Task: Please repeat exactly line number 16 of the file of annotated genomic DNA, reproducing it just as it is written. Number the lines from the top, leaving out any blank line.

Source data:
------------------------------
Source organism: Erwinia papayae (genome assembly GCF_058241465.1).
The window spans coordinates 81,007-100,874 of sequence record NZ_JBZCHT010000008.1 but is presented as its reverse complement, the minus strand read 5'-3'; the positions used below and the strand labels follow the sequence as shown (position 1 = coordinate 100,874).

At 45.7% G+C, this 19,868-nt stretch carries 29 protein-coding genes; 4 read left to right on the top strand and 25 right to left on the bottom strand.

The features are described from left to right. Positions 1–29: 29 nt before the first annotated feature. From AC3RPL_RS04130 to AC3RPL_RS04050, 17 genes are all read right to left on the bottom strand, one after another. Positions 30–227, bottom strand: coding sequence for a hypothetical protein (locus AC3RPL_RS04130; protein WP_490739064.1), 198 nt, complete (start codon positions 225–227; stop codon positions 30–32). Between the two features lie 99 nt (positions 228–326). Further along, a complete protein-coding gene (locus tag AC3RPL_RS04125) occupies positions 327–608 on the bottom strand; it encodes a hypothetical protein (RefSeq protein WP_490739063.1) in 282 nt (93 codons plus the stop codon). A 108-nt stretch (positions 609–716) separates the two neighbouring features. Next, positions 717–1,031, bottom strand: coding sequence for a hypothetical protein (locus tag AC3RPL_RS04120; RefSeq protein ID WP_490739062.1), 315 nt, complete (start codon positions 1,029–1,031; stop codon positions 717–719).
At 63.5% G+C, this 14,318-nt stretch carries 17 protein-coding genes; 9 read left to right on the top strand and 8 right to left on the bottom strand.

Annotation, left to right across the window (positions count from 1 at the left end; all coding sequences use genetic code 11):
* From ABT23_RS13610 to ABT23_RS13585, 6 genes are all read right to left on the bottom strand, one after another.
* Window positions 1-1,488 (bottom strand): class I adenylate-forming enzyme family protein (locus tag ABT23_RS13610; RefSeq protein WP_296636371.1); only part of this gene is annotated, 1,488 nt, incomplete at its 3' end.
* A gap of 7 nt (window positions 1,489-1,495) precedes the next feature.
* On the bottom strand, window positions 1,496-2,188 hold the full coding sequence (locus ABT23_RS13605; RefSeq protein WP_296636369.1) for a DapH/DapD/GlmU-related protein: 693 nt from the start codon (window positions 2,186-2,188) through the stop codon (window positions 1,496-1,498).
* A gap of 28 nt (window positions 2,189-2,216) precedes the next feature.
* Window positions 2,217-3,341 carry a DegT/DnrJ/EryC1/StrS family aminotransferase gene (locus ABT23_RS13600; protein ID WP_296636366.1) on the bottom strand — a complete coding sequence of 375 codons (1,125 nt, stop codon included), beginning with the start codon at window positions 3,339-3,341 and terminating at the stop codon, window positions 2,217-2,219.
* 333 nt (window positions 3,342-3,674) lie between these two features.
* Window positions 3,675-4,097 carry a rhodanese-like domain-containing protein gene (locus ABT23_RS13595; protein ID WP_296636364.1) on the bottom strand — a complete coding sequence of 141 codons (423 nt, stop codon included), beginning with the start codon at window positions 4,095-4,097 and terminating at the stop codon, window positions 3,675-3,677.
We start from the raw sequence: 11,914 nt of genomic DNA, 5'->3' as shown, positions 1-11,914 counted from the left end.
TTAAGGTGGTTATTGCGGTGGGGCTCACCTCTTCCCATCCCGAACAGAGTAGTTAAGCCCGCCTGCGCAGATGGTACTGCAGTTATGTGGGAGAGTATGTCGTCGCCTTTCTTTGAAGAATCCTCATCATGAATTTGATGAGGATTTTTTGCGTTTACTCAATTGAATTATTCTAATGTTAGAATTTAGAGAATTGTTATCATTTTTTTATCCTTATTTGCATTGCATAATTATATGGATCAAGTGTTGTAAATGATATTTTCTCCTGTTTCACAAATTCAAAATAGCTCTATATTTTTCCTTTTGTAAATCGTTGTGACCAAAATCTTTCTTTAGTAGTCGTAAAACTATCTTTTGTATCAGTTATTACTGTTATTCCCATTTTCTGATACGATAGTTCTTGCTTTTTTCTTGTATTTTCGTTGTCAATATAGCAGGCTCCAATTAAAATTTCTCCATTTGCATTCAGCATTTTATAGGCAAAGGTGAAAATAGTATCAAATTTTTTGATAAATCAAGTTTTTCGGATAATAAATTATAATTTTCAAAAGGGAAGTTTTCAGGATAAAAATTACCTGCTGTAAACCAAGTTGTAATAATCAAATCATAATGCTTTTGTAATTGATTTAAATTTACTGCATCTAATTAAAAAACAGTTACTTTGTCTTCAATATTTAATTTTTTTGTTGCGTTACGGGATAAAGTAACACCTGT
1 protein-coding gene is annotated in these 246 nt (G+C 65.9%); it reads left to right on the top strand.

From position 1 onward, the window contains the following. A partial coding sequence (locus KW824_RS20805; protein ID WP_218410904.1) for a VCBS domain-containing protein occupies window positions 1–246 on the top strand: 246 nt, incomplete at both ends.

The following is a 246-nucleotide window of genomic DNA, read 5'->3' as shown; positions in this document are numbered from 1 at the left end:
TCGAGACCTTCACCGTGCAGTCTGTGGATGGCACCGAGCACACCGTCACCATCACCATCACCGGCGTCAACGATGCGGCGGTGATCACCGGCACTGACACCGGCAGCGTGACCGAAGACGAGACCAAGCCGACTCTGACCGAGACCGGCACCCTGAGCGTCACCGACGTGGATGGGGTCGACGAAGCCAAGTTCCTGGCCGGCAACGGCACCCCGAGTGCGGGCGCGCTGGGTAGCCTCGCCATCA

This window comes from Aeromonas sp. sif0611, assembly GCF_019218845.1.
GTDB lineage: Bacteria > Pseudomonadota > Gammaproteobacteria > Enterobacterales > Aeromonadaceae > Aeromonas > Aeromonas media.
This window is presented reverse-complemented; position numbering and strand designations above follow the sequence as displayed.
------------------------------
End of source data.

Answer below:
TTAAGGTGGTTATTGCGGTGGGGCTCACCTCTTCCCATCCCGAACAGAGTAGTTAAGCCCGCCTGCGCAGATGGTACTGCAGTTATGTGGGAGAGTATGTCGTCGCCTTTCTTTGAAGAATCCTCATCATGAATTTGATGAGGATTTTTTGCGTTTACTCAATTGAATTATTCTAATGTTAGAATTTAGAGAATTGTTATCATTTTTTTATCCTTATTTGCATTGCATAATTATATGGATCAAGTGTTGTAAATGATATTTTCTCCTGTTTCACAAATTCAAAATAGCTCTATATTTTTCCTTTTGTAAATCGTTGTGACCAAAATCTTTCTTTAGTAGTCGTAAAACTATCTTTTGTATCAGTTATTACTGTTATTCCCATTTTCTGATACGATAGTTCTTGCTTTTTTCTTGTATTTTCGTTGTCAATATAGCAGGCTCCAATTAAAATTTCTCCATTTGCATTCAGCATTTTATAGGCAAAGGTGAAAATAGTATCAAATTTTTTGATAAATCAAGTTTTTCGGATAATAAATTATAATTTTCAAAAGGGAAGTTTTCAGGATAAAAATTACCTGCTGTAAACCAAGTTGTAATAATCAAATCATAATGCTTTTGTAATTGATTTAAATTTACTGCATCTAATTAAAAAACAGTTACTTTGTCTTCAATATTTAATTTTTTTGTTGCGTTACGGGATAAAGTAACACCTGT